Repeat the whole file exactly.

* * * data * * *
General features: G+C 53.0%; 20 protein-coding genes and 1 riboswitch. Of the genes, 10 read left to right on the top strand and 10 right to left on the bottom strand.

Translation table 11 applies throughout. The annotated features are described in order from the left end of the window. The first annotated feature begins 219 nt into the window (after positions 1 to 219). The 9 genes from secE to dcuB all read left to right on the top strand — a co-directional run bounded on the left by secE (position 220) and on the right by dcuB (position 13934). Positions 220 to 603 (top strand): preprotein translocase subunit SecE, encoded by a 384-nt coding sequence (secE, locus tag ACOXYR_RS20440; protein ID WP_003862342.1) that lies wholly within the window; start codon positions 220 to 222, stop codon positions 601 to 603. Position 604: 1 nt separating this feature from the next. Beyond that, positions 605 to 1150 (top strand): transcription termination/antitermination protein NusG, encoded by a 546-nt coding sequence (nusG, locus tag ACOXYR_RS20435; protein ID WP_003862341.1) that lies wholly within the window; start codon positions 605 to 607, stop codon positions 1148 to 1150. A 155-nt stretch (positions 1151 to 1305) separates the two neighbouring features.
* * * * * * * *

General features: G+C 53.0%; 20 protein-coding genes and 1 riboswitch. Of the genes, 10 read left to right on the top strand and 10 right to left on the bottom strand.

Translation table 11 applies throughout. The annotated features are described in order from the left end of the window. The first annotated feature begins 219 nt into the window (after positions 1 to 219). The 9 genes from secE to dcuB all read left to right on the top strand — a co-directional run bounded on the left by secE (position 220) and on the right by dcuB (position 13934). Positions 220 to 603 (top strand): preprotein translocase subunit SecE, encoded by a 384-nt coding sequence (secE, locus tag ACOXYR_RS20440; protein ID WP_003862342.1) that lies wholly within the window; start codon positions 220 to 222, stop codon positions 601 to 603. Position 604: 1 nt separating this feature from the next. Beyond that, positions 605 to 1150 (top strand): transcription termination/antitermination protein NusG, encoded by a 546-nt coding sequence (nusG, locus tag ACOXYR_RS20435; protein ID WP_003862341.1) that lies wholly within the window; start codon positions 605 to 607, stop codon positions 1148 to 1150. A 155-nt stretch (positions 1151 to 1305) separates the two neighbouring features.